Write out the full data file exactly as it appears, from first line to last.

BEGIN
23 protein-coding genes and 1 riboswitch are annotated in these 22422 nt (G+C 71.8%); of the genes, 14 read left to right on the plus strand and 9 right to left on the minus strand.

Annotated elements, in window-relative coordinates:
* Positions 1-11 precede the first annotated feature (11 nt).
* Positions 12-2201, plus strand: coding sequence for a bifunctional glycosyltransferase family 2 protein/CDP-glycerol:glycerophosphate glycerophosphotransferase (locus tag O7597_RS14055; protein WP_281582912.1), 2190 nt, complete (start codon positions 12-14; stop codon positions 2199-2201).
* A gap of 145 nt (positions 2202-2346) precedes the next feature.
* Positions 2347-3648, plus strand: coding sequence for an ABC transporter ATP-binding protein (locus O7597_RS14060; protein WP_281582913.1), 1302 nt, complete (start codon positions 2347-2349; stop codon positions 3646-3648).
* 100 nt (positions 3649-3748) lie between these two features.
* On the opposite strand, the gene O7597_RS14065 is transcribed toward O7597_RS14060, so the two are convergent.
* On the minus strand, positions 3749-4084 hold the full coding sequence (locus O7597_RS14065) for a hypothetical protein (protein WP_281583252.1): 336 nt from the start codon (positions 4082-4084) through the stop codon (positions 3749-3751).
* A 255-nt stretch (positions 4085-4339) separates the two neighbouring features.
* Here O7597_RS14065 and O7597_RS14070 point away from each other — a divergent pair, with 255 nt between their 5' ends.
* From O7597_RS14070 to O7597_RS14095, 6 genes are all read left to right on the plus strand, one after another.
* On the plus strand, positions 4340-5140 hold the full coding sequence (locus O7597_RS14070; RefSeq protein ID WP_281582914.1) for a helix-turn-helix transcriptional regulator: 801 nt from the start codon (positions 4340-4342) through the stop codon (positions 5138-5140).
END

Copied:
23 protein-coding genes and 1 riboswitch are annotated in these 22422 nt (G+C 71.8%); of the genes, 14 read left to right on the plus strand and 9 right to left on the minus strand.

Annotated elements, in window-relative coordinates:
* Positions 1-11 precede the first annotated feature (11 nt).
* Positions 12-2201, plus strand: coding sequence for a bifunctional glycosyltransferase family 2 protein/CDP-glycerol:glycerophosphate glycerophosphotransferase (locus tag O7597_RS14055; protein WP_281582912.1), 2190 nt, complete (start codon positions 12-14; stop codon positions 2199-2201).
* A gap of 145 nt (positions 2202-2346) precedes the next feature.
* Positions 2347-3648, plus strand: coding sequence for an ABC transporter ATP-binding protein (locus O7597_RS14060; protein WP_281582913.1), 1302 nt, complete (start codon positions 2347-2349; stop codon positions 3646-3648).
* 100 nt (positions 3649-3748) lie between these two features.
* On the opposite strand, the gene O7597_RS14065 is transcribed toward O7597_RS14060, so the two are convergent.
* On the minus strand, positions 3749-4084 hold the full coding sequence (locus O7597_RS14065) for a hypothetical protein (protein WP_281583252.1): 336 nt from the start codon (positions 4082-4084) through the stop codon (positions 3749-3751).
* A 255-nt stretch (positions 4085-4339) separates the two neighbouring features.
* Here O7597_RS14065 and O7597_RS14070 point away from each other — a divergent pair, with 255 nt between their 5' ends.
* From O7597_RS14070 to O7597_RS14095, 6 genes are all read left to right on the plus strand, one after another.
* On the plus strand, positions 4340-5140 hold the full coding sequence (locus O7597_RS14070; RefSeq protein ID WP_281582914.1) for a helix-turn-helix transcriptional regulator: 801 nt from the start codon (positions 4340-4342) through the stop codon (positions 5138-5140).